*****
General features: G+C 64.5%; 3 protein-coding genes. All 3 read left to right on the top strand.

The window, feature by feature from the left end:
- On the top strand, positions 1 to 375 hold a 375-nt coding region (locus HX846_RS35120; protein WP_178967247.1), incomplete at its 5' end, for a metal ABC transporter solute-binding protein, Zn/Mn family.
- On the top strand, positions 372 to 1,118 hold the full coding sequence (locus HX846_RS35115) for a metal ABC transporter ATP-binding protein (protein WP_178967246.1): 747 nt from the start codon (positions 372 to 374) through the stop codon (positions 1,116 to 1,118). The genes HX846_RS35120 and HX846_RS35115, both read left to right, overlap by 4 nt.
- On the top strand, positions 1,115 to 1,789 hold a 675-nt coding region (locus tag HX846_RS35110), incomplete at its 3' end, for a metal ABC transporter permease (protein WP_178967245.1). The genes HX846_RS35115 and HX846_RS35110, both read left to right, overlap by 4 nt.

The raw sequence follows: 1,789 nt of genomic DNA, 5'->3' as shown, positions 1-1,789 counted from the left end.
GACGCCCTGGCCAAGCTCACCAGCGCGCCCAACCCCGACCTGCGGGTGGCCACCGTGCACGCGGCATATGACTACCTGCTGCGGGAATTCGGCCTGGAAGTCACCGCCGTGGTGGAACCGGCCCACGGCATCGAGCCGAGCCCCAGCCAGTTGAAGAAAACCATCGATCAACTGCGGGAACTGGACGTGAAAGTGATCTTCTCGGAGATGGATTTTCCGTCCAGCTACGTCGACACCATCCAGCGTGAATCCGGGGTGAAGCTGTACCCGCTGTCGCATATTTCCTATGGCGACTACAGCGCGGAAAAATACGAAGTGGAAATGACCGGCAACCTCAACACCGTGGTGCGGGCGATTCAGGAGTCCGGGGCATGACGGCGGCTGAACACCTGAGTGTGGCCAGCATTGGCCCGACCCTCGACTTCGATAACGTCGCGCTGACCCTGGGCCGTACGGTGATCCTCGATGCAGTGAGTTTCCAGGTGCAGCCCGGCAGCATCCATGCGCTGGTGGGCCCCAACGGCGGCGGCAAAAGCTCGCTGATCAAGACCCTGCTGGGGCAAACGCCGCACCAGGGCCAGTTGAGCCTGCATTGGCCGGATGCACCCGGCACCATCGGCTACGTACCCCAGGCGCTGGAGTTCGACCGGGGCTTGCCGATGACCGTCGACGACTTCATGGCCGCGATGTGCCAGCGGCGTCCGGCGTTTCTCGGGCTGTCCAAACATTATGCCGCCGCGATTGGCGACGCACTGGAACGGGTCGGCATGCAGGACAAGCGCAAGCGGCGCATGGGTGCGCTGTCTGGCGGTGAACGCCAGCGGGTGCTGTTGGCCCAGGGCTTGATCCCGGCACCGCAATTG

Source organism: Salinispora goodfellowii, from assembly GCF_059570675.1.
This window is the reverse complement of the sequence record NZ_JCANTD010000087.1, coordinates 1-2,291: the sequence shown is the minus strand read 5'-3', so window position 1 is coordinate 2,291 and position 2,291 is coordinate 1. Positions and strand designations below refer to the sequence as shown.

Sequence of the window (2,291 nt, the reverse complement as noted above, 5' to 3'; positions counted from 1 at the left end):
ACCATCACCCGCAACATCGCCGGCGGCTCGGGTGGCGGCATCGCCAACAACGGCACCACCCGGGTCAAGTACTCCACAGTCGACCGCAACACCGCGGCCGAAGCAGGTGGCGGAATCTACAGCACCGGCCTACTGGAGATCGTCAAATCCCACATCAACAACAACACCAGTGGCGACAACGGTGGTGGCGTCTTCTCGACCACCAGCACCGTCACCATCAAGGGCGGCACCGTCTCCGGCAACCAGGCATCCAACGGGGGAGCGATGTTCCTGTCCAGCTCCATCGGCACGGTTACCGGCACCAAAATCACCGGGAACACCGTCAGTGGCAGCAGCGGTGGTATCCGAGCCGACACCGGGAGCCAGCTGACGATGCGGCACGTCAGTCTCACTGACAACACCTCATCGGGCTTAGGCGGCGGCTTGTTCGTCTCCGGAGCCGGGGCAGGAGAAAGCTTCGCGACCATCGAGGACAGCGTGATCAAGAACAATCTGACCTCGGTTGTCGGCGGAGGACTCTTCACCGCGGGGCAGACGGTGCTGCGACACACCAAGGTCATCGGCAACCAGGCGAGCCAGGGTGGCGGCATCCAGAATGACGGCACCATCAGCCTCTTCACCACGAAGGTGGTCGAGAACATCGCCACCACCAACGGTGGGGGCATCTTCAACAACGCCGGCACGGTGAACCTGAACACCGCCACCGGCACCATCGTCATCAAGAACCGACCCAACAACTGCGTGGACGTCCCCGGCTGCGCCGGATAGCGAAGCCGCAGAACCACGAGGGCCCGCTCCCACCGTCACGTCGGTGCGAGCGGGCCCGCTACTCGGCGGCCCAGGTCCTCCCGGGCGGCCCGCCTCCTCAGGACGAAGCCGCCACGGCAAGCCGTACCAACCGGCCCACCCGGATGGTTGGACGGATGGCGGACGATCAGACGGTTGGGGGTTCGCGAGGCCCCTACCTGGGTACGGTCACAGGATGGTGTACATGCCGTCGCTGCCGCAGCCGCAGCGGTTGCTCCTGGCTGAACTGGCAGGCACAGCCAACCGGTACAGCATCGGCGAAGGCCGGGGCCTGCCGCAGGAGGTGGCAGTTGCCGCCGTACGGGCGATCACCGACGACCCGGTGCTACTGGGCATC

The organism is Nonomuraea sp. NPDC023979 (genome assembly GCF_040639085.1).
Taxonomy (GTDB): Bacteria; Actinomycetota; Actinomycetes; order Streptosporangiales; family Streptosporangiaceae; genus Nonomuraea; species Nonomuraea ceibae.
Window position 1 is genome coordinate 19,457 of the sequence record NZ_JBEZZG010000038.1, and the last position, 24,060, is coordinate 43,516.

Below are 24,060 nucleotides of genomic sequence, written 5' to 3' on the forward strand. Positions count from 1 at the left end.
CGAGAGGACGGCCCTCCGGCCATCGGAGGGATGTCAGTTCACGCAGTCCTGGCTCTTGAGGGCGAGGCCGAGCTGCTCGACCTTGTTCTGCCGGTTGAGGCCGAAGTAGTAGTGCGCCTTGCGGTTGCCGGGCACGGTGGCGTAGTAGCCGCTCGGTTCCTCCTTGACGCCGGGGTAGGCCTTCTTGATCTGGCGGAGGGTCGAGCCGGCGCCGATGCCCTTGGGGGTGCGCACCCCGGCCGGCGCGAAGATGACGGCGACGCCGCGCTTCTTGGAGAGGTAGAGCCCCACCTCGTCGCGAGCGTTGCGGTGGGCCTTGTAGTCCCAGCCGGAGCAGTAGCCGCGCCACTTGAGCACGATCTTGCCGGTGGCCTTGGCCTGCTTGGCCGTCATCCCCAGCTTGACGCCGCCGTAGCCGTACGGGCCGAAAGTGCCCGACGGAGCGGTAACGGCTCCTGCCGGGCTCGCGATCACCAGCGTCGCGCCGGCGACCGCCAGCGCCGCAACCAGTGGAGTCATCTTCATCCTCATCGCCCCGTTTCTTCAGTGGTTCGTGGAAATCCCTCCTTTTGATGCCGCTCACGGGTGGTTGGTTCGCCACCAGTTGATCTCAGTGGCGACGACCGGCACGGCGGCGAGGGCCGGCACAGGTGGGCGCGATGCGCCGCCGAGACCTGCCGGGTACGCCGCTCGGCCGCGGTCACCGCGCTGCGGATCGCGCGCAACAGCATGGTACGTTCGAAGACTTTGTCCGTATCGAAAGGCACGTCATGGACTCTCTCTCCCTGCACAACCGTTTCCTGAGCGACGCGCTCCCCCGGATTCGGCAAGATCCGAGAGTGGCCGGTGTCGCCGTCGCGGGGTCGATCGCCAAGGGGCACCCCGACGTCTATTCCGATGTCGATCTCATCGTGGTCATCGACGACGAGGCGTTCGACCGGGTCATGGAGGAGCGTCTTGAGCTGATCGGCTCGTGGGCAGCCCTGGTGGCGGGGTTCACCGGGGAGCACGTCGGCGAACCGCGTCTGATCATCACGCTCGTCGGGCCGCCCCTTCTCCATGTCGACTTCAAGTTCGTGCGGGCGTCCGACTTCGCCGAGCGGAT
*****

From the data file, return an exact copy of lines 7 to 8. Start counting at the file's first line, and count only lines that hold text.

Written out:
GACGCCCTGGCCAAGCTCACCAGCGCGCCCAACCCCGACCTGCGGGTGGCCACCGTGCACGCGGCATATGACTACCTGCTGCGGGAATTCGGCCTGGAAGTCACCGCCGTGGTGGAACCGGCCCACGGCATCGAGCCGAGCCCCAGCCAGTTGAAGAAAACCATCGATCAACTGCGGGAACTGGACGTGAAAGTGATCTTCTCGGAGATGGATTTTCCGTCCAGCTACGTCGACACCATCCAGCGTGAATCCGGGGTGAAGCTGTACCCGCTGTCGCATATTTCCTATGGCGACTACAGCGCGGAAAAATACGAAGTGGAAATGACCGGCAACCTCAACACCGTGGTGCGGGCGATTCAGGAGTCCGGGGCATGACGGCGGCTGAACACCTGAGTGTGGCCAGCATTGGCCCGACCCTCGACTTCGATAACGTCGCGCTGACCCTGGGCCGTACGGTGATCCTCGATGCAGTGAGTTTCCAGGTGCAGCCCGGCAGCATCCATGCGCTGGTGGGCCCCAACGGCGGCGGCAAAAGCTCGCTGATCAAGACCCTGCTGGGGCAAACGCCGCACCAGGGCCAGTTGAGCCTGCATTGGCCGGATGCACCCGGCACCATCGGCTACGTACCCCAGGCGCTGGAGTTCGACCGGGGCTTGCCGATGACCGTCGACGACTTCATGGCCGCGATGTGCCAGCGGCGTCCGGCGTTTCTCGGGCTGTCCAAACATTATGCCGCCGCGATTGGCGACGCACTGGAACGGGTCGGCATGCAGGACAAGCGCAAGCGGCGCATGGGTGCGCTGTCTGGCGGTGAACGCCAGCGGGTGCTGTTGGCCCAGGGCTTGATCCCGGCACCGCAATTG

Source organism: Salinispora goodfellowii, from assembly GCF_059570675.1.